Riley Brandt, University of Calgary
Oct. 30, 2019
International research team develops portable device that produces hydrogen peroxide for purifying drinking water
Faculty of Science chemist Samira Siahrostami played a key role in developing the technology
Some two billion people in the world lack access to clean drinking water. University of Calgary researcher Dr. Samira Siahrostami, PhD, is determined to help them.
Now, as part of an international research team, Siahrostami has taken a big step toward providing people in remote and rural locations, such as in developing countries, with clean and safe water.
The team has developed a portable device that uses a cost-effective, efficient carbon-based catalyst material to produce hydrogen peroxide. The hydrogen peroxide can then be used to purify local water sources contaminated by bacteria and other micro-organisms and inorganic pollutants from urban, industrial and agricultural waste.
The compact device, essentially an electrochemical cell, needs only oxygen and water and can be powered by small conventional solar panels.
“We expect this technology to be useful for water treatment in remote locations where sources of water are contaminated and there’s no access to public water-purification systems,” Siahrostami says.
In addition to UCalgary, the research team included scientists from Harvard University, Rice University, Stanford University, Northeastern University (Burlington, Massachusetts), Brookhaven National Laboratory (New York), and Canadian Light Source Inc. at the University of Saskatchewan.
The team’s study, “Highly Selective Oxygen Reduction to Hydrogen Peroxide on Transition Metal Single Atom Co-ordination,” is published in Nature Communications, a journal in the top-ranked Nature series.
Iron catalyst used to produce hydrogen peroxide
Large-scale water treatment plants — including those in Calgary — use chlorine to purify ‘raw’ water sources. However, hydrogen peroxide is just as effective at treating water as chlorine, which can affect smell and taste and produce byproducts, some of them carcinogenic at high concentrations.
“The only byproducts of using hydrogen peroxide to treat water are water and oxygen,” Siahrostami notes.
Yet only about one per cent of the world’s water treatment plants use hydrogen peroxide, because it is more expensive than chlorine to produce at industrial scale and transport to cities and towns, she says.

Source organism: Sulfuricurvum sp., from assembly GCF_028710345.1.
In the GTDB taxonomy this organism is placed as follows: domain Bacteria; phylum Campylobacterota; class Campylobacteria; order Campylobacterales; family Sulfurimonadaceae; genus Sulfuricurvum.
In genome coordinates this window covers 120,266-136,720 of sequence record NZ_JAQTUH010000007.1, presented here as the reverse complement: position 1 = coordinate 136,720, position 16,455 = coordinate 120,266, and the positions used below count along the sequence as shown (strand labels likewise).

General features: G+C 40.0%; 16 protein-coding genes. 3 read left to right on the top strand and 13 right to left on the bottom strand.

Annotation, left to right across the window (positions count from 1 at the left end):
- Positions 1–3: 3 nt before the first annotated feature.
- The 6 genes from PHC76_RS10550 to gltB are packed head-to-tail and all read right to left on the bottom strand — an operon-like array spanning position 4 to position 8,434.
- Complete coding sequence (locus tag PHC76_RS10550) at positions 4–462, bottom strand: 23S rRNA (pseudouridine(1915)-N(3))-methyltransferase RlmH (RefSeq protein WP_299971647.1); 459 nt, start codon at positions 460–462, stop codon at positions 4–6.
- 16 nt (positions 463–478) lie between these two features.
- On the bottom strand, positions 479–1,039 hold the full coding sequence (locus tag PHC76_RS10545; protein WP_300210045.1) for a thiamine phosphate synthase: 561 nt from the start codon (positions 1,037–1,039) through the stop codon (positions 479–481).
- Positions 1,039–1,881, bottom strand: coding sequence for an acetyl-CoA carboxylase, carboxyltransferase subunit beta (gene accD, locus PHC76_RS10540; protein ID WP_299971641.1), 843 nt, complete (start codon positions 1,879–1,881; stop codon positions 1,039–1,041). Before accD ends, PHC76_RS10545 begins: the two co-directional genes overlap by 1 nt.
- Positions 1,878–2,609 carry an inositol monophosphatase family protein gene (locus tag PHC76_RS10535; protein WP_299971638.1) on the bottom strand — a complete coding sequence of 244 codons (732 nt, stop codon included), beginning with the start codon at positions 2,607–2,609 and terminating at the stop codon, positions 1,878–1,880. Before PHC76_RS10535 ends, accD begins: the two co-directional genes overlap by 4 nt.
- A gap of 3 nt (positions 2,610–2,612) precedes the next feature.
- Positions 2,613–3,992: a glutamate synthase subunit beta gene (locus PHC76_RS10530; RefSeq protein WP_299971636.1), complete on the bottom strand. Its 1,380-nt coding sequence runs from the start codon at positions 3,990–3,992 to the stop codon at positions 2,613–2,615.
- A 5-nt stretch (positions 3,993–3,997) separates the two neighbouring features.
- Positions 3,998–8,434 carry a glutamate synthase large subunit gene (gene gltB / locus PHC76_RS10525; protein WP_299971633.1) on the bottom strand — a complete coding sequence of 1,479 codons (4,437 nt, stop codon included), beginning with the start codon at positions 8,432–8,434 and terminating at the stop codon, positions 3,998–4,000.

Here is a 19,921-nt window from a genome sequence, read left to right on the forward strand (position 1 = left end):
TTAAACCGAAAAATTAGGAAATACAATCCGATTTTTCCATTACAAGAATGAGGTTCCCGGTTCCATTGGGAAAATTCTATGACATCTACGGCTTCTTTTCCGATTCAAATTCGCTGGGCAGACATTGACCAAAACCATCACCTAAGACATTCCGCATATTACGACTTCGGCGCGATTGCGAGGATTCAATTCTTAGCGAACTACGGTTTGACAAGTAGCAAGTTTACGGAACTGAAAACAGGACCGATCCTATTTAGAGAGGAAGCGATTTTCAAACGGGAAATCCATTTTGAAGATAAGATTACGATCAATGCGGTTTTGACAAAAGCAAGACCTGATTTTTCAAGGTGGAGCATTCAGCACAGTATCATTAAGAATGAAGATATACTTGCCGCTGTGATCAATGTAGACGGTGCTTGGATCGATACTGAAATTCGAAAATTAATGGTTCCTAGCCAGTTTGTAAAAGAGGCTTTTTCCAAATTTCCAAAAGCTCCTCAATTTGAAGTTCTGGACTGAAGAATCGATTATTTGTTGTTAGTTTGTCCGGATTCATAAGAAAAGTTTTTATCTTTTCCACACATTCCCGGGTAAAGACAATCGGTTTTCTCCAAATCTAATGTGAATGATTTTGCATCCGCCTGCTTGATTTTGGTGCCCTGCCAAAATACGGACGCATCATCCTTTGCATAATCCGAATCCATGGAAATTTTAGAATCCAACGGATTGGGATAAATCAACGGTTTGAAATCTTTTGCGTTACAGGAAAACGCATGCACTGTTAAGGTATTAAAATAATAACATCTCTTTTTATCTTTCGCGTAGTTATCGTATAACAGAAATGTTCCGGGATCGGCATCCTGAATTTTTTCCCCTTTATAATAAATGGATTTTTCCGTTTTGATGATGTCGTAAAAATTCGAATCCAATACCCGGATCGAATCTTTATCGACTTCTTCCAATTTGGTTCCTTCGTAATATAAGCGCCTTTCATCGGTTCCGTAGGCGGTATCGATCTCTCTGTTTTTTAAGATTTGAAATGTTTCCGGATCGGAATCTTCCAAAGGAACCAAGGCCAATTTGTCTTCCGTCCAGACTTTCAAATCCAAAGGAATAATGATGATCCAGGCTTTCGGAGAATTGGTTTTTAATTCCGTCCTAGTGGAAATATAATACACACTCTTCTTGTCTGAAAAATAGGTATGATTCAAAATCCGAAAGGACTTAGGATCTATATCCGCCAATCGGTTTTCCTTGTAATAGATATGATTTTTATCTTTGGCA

That prompted Harvard University scientists to investigate carbon-based catalyst materials capable of lowering the cost and increasing the efficiency of hydrogen peroxide production. They found that an iron “single atom catalyst” — single iron atoms dispersed and embedded in a carbon nanotube — had the best performance in producing hydrogen peroxide.
Oxygen gas flows through the carbon nanotube and interfaces with the catalyst (which speeds up the electrochemical reaction), which reduces the oxygen to hydrogen peroxide.
Siahrostami led the study’s theoretical work, doing much of it at Stanford University prior to joining UCalgary about a year ago. Her team used quantum mechanical computational models to understand the origin of the catalytic activity, and the co-ordination network of iron, oxygen and carbon atoms in the carbon nanotube that produced the most hydrogen peroxide.
The team collaborated with the Canadian Light Source facility, which used X-ray absorption spectroscopy to determine the structure of the catalyst’s surface and its atomic-scale co-ordination network.
“We were able to see at the atomic scale what is happening in the device on the iron catalyst’s surface,” Siahrostami says. “This enabled us to tune, or direct, the reaction toward the production of hydrogen peroxide. That is the key discovery.”
Device efficiently kills contaminants
Siahrostami’s main collaborator, Dr. Haotian Wang, PhD (now an assistant professor of chemical and biomolecular engineering at Rice University), built a laboratory-scale device and tested the hydrogen peroxide it produced on E. coli bacteria, a common water contaminant.
Only a few milligrams of hydrogen peroxide are needed to treat one litre of water, Siahrostami notes. “If you operate the device for two hours, it completely removes the E. coli in contaminated water. So it works very efficiently.”
The device works in ambient conditions, without high pressures or high temperatures. Siahrostami says that a breakthrough, compared with other carbon-based catalysts she has previously investigated, is that the iron single atom catalyst works in neutral pH conditions and over a wider pH range than chlorine. This means the hydrogen peroxide produced by the device can be mixed directly with water of diverse quality.
Siahrostami and her research group’s next step is to explore using a less expensive material than the carbon nanotube, such as carbon black, which would significantly lower the device’s cost.
“The technology is already very efficient and ready to go,” Siahrostami says. “We just need to scale it up and make it affordable for everyone in the developing world.”
UCalgary’s Canada First Research Excellence Fund program, the Global Research Initiative in Sustainable Low Carbon Unconventional Resources, supported Siahrostami’s research.